“They’re really building it out and they’re really helping us,” says Doud. “This is happening because of everybody involved.”
After teaming up with Boundary Companies and Folger-Pratt, the group scaled down from inhabiting the entire building’s 35,000 square feet, to their current size of 9,300 square feet. While they had dreams of having the entire warehouse to themselves, Price admits that it’s a more manageable size for what they want to accomplish. They plan to have 24 studios ranging in size from 100 square feet to 650 square feet, the idea being that there are space to accommodate artists no matter where they are in their careers. “Scattered throughout STABLE we’ll have artists in different points in their career, with different space needs, and different needs in general, doing different kinds of work,” says Price. On top of that, there’s the 1,100 square foot gallery space, a lounge, a pantry, a shared space that will be comprised of desks and a clean space that artists can reserve whether they’re meeting with a client or they need a pristine room to take photos of their latest work. There’s also an outdoor space which they hope will be a place where artists (and community members) will hang out during the warmer months.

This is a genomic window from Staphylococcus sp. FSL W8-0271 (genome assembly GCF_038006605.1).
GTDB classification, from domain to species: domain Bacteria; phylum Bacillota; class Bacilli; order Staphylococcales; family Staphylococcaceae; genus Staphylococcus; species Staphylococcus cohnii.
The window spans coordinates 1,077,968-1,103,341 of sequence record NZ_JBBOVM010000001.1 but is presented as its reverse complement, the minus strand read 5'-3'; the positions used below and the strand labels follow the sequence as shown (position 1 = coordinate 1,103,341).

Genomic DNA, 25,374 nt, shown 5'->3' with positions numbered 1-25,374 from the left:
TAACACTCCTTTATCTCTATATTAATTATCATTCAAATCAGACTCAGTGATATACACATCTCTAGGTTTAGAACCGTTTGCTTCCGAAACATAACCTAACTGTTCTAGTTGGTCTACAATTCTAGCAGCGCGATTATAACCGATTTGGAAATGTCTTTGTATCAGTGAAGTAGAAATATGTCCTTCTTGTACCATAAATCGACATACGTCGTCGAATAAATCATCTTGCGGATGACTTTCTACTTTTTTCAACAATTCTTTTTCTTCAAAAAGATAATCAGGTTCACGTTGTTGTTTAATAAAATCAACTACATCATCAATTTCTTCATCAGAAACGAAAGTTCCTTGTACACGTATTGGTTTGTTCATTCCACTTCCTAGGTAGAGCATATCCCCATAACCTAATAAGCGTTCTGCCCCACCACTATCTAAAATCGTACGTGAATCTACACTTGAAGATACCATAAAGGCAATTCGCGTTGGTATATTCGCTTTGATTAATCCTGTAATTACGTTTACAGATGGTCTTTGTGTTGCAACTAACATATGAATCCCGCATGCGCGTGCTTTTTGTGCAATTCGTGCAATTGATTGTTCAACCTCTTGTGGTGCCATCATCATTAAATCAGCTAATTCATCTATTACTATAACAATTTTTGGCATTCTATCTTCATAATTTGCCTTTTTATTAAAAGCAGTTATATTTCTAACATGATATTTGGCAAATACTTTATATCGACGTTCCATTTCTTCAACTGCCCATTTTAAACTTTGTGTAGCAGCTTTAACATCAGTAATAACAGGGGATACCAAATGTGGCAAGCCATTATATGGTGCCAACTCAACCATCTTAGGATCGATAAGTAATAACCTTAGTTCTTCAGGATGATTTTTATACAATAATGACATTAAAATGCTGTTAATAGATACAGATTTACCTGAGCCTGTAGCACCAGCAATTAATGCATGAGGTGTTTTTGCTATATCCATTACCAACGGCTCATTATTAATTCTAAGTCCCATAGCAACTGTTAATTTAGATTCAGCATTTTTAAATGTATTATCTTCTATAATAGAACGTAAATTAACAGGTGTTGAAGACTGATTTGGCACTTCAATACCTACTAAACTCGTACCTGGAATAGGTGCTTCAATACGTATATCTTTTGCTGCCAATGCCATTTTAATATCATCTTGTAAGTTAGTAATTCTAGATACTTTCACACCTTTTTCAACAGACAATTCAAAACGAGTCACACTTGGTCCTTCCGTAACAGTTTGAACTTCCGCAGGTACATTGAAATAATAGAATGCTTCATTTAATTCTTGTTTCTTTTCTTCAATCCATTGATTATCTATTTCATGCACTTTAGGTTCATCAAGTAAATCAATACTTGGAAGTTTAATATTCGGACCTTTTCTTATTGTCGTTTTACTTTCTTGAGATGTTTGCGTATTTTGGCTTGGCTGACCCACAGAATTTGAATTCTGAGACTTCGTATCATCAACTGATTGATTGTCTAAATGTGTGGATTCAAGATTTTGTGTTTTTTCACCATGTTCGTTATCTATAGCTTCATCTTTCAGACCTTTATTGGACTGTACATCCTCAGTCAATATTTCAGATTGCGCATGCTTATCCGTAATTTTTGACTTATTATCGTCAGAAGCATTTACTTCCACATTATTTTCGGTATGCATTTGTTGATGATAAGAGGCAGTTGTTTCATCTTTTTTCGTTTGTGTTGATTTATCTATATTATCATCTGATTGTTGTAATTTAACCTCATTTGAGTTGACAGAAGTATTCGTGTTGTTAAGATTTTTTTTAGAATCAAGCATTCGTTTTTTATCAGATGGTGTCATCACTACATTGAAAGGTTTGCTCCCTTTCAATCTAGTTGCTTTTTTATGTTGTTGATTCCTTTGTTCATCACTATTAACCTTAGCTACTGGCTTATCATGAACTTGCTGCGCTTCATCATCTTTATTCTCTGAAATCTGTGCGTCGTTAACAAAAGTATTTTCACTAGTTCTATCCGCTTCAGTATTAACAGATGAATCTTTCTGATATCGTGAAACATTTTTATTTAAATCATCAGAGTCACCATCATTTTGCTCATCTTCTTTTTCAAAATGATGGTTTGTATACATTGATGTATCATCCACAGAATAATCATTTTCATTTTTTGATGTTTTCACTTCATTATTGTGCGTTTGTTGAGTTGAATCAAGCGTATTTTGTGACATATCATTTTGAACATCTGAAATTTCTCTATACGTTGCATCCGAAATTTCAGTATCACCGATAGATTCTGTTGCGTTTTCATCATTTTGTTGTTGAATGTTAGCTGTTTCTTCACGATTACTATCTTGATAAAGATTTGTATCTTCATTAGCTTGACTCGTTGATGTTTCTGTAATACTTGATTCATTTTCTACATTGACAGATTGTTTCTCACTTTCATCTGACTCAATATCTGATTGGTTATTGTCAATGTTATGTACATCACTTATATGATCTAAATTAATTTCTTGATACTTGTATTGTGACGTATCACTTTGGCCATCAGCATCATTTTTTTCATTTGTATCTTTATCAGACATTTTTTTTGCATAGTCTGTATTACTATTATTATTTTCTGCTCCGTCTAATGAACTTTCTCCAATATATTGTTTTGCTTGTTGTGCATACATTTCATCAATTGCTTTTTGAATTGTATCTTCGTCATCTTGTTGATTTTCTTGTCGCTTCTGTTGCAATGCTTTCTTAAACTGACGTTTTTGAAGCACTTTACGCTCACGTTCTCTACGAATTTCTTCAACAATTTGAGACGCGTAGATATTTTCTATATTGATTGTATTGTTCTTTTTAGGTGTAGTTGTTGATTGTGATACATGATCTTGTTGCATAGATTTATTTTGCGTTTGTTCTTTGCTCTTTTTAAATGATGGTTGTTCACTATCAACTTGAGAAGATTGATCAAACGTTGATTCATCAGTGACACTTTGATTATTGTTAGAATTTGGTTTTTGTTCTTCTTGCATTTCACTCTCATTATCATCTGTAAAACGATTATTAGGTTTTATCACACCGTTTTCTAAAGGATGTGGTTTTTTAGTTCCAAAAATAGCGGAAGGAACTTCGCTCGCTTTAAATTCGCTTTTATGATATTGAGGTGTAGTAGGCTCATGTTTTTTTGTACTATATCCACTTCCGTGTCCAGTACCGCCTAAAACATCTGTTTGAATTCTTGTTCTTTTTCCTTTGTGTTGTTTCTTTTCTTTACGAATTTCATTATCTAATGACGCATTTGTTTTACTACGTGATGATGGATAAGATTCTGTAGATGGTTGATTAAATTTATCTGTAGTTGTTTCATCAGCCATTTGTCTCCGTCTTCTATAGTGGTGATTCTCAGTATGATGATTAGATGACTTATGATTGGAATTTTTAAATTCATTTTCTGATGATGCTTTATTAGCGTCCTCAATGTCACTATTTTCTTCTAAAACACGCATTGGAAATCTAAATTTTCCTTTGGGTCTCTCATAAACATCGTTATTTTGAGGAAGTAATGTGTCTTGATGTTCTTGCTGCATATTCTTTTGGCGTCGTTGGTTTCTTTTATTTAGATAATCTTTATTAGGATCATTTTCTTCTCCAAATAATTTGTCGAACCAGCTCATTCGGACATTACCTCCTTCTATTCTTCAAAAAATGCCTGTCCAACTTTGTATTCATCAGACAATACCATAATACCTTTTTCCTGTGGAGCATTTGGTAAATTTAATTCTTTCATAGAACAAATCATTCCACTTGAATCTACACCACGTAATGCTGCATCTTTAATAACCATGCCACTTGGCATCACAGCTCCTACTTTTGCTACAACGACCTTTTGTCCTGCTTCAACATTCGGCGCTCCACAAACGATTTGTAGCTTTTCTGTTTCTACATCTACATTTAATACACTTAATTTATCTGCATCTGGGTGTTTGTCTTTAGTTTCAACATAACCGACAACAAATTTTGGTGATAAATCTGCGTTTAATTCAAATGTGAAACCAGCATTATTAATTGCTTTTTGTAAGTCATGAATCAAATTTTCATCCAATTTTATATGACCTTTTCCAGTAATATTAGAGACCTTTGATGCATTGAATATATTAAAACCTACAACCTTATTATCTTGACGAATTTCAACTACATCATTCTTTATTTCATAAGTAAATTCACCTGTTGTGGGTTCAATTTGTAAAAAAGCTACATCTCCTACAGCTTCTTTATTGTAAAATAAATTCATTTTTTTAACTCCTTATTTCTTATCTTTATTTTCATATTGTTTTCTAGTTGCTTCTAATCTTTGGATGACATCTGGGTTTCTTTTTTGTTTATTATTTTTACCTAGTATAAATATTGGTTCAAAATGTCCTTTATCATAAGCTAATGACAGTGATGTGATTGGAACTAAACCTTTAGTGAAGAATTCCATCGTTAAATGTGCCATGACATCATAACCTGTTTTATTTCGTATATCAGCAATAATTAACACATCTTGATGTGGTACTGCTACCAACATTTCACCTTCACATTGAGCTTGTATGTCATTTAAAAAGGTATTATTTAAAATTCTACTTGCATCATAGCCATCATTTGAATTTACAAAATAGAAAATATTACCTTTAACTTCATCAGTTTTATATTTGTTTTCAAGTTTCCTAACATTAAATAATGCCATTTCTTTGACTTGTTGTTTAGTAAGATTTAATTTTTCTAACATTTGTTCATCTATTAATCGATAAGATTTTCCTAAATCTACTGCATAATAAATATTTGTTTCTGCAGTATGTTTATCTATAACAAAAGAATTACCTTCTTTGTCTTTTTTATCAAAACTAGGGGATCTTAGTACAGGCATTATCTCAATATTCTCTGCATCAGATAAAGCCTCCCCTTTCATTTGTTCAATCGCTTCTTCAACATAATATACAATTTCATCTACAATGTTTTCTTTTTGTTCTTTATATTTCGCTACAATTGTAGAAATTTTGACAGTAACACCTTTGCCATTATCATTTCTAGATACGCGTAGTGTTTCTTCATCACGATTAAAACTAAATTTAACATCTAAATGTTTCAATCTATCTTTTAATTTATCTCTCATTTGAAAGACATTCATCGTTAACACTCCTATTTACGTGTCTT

Of course, Doud, Meyers and Price don’t expect their community to be stagnant for 10 years. The goal was to provide longterm studios, but they also want there to be some flow in the space, which is why two-thirds of the studios will be individual leases, and the remaining studio space will be rented out to partners, who will have short term leases. They’ll be working with The Phillips Collection, Hamiltonian Gallery, Transformer, Halcyon and potentially many more groups to bring in a wide swath of rotating artists. The idea being that artists at STABLE will benefit from meeting their peers and networking, while curators will also be able to count on STABLE as a a place where they can find new talent.
“We want to make sure that the model that we create has a sense of openness and that we’re constantly bringing new people in,” says Meyers.